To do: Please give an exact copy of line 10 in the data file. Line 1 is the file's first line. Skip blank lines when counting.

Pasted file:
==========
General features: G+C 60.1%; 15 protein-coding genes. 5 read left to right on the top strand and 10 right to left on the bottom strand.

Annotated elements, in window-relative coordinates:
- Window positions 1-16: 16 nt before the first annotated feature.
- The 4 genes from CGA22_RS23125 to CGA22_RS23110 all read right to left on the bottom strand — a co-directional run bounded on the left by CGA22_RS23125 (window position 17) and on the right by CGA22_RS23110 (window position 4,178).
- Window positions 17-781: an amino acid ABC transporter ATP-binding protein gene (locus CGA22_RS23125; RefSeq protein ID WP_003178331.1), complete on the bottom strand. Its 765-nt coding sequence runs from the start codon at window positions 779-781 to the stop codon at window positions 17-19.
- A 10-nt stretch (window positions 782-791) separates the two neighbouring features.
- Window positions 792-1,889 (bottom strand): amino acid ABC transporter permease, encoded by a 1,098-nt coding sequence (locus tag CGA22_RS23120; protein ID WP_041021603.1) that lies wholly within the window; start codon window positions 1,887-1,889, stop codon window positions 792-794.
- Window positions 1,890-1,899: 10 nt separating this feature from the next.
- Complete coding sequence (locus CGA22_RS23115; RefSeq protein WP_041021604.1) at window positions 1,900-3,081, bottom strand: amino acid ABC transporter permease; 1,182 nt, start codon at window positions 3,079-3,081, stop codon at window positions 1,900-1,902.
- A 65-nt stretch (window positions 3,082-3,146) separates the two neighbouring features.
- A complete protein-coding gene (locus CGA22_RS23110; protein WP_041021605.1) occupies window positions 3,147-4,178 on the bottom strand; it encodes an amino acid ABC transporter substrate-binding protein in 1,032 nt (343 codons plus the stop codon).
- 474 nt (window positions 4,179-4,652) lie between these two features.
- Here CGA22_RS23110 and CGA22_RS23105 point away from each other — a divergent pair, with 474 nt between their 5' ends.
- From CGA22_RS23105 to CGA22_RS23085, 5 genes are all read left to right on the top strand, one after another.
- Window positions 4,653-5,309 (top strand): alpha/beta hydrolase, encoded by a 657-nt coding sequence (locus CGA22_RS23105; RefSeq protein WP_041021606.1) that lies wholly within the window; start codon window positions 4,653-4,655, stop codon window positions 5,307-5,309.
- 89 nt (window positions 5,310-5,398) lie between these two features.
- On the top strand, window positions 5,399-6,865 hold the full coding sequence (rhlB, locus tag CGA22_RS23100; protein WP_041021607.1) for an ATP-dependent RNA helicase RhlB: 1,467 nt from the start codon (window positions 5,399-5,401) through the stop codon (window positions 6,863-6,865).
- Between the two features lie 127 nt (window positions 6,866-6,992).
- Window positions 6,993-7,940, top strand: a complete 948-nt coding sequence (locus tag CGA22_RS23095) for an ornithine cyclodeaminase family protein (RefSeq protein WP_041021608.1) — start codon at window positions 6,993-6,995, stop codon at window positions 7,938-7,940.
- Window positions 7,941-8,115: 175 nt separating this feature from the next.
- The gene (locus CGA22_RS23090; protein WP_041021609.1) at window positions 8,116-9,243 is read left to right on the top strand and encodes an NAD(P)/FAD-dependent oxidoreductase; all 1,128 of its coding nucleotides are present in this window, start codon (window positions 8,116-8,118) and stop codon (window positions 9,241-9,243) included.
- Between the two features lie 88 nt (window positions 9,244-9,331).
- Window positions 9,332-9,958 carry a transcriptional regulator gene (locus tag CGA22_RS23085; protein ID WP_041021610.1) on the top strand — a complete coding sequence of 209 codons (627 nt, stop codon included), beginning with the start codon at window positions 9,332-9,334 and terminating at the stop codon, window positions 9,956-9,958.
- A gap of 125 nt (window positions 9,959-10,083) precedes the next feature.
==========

- A 65-nt stretch (window positions 3,082-3,146) separates the two neighbouring features.